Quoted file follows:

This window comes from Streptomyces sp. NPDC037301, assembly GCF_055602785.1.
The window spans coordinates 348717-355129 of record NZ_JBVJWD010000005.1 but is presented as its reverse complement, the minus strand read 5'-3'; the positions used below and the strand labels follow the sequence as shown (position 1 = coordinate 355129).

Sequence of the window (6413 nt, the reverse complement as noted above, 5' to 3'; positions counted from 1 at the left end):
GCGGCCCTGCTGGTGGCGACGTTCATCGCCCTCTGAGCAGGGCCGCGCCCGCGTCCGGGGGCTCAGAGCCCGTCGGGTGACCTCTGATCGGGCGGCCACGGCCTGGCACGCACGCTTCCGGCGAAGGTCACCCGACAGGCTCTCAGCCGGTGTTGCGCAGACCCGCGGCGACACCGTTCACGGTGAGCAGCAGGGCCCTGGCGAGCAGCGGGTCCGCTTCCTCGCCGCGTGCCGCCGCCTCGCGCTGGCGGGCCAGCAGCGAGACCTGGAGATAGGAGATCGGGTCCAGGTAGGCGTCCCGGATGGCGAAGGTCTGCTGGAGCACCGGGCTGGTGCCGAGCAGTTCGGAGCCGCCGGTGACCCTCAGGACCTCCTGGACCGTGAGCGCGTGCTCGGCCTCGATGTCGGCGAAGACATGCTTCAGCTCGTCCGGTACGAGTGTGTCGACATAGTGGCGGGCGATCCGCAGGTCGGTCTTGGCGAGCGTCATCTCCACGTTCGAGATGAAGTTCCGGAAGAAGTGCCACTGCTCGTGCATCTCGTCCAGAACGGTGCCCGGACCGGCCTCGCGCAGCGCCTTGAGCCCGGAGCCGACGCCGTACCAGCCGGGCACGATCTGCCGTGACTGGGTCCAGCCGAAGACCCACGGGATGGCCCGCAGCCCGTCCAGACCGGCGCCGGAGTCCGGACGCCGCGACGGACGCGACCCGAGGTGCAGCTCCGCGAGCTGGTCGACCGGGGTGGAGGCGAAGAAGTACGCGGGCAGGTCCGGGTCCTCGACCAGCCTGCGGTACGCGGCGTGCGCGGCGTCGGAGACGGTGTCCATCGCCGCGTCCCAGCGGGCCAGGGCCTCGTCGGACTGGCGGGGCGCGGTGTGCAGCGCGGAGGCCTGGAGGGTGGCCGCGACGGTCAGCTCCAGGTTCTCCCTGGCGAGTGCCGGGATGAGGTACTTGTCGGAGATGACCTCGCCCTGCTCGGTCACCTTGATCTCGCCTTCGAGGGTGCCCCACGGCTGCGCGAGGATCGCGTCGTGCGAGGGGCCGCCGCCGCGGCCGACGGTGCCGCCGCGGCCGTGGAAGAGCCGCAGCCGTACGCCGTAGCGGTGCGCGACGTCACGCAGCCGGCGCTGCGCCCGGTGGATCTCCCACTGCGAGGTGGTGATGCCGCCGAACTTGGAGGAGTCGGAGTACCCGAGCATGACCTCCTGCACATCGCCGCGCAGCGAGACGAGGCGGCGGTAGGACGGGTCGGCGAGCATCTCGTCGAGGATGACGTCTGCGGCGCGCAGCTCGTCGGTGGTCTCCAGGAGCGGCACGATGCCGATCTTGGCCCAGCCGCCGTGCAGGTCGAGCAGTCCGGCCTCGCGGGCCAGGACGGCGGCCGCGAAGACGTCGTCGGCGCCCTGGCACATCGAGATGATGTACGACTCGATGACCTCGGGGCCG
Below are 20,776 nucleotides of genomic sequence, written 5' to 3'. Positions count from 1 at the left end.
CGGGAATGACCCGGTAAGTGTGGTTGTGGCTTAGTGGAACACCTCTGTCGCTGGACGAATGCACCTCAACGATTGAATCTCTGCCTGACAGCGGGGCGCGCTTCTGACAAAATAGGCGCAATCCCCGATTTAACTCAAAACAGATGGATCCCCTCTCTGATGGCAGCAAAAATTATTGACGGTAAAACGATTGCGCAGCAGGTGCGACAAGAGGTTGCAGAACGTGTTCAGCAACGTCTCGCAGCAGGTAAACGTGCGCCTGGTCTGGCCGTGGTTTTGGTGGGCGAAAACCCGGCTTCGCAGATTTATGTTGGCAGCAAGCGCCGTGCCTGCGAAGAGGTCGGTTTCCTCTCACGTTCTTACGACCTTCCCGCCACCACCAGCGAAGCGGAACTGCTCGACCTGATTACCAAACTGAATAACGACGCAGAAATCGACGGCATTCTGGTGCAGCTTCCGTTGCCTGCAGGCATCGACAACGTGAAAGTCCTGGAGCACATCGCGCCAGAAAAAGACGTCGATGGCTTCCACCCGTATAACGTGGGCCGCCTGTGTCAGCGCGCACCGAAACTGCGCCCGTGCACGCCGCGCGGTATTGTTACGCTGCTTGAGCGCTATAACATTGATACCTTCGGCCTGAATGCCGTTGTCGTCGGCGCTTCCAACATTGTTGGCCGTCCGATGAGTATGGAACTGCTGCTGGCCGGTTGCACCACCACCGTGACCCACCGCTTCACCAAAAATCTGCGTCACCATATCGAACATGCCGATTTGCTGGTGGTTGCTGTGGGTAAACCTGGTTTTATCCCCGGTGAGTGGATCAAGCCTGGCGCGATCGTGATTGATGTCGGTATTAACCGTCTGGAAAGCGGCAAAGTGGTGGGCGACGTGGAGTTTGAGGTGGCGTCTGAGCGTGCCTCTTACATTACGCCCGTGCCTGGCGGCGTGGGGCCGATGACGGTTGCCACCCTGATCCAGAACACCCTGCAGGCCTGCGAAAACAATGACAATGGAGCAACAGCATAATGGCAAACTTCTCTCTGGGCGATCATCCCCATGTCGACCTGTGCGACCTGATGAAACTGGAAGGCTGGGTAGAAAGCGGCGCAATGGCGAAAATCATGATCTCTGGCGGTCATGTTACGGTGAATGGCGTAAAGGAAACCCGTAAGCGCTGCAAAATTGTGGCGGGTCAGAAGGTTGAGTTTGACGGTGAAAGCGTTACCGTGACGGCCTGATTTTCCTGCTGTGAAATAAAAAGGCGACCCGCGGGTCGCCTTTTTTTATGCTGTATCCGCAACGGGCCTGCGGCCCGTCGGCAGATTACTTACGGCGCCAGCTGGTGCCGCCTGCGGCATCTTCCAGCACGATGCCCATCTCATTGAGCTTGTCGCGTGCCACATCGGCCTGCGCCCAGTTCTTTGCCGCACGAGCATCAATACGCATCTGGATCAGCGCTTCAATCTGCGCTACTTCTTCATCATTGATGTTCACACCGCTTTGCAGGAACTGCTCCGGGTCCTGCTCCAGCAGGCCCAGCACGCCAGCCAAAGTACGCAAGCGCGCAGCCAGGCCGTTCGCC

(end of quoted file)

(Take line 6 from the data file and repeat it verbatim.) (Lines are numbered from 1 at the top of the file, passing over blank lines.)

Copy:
CGGGAATGACCCGGTAAGTGTGGTTGTGGCTTAGTGGAACACCTCTGTCGCTGGACGAATGCACCTCAACGATTGAATCTCTGCCTGACAGCGGGGCGCGCTTCTGACAAAATAGGCGCAATCCCCGATTTAACTCAAAACAGATGGATCCCCTCTCTGATGGCAGCAAAAATTATTGACGGTAAAACGATTGCGCAGCAGGTGCGACAAGAGGTTGCAGAACGTGTTCAGCAACGTCTCGCAGCAGGTAAACGTGCGCCTGGTCTGGCCGTGGTTTTGGTGGGCGAAAACCCGGCTTCGCAGATTTATGTTGGCAGCAAGCGCCGTGCCTGCGAAGAGGTCGGTTTCCTCTCACGTTCTTACGACCTTCCCGCCACCACCAGCGAAGCGGAACTGCTCGACCTGATTACCAAACTGAATAACGACGCAGAAATCGACGGCATTCTGGTGCAGCTTCCGTTGCCTGCAGGCATCGACAACGTGAAAGTCCTGGAGCACATCGCGCCAGAAAAAGACGTCGATGGCTTCCACCCGTATAACGTGGGCCGCCTGTGTCAGCGCGCACCGAAACTGCGCCCGTGCACGCCGCGCGGTATTGTTACGCTGCTTGAGCGCTATAACATTGATACCTTCGGCCTGAATGCCGTTGTCGTCGGCGCTTCCAACATTGTTGGCCGTCCGATGAGTATGGAACTGCTGCTGGCCGGTTGCACCACCACCGTGACCCACCGCTTCACCAAAAATCTGCGTCACCATATCGAACATGCCGATTTGCTGGTGGTTGCTGTGGGTAAACCTGGTTTTATCCCCGGTGAGTGGATCAAGCCTGGCGCGATCGTGATTGATGTCGGTATTAACCGTCTGGAAAGCGGCAAAGTGGTGGGCGACGTGGAGTTTGAGGTGGCGTCTGAGCGTGCCTCTTACATTACGCCCGTGCCTGGCGGCGTGGGGCCGATGACGGTTGCCACCCTGATCCAGAACACCCTGCAGGCCTGCGAAAACAATGACAATGGAGCAACAGCATAATGGCAAACTTCTCTCTGGGCGATCATCCCCATGTCGACCTGTGCGACCTGATGAAACTGGAAGGCTGGGTAGAAAGCGGCGCAATGGCGAAAATCATGATCTCTGGCGGTCATGTTACGGTGAATGGCGTAAAGGAAACCCGTAAGCGCTGCAAAATTGTGGCGGGTCAGAAGGTTGAGTTTGACGGTGAAAGCGTTACCGTGACGGCCTGATTTTCCTGCTGTGAAATAAAAAGGCGACCCGCGGGTCGCCTTTTTTTATGCTGTATCCGCAACGGGCCTGCGGCCCGTCGGCAGATTACTTACGGCGCCAGCTGGTGCCGCCTGCGGCATCTTCCAGCACGATGCCCATCTCATTGAGCTTGTCGCGTGCCACATCGGCCTGCGCCCAGTTCTTTGCCGCACGAGCATCAATACGCATCTGGATCAGCGCTTCAATCTGCGCTACTTCTTCATCATTGATGTTCACACCGCTTTGCAGGAACTGCTCCGGGTCCTGCTCCAGCAGGCCCAGCACGCCAGCCAAAGTACGCAAGCGCGCAGCCAGGCCGTTCGCC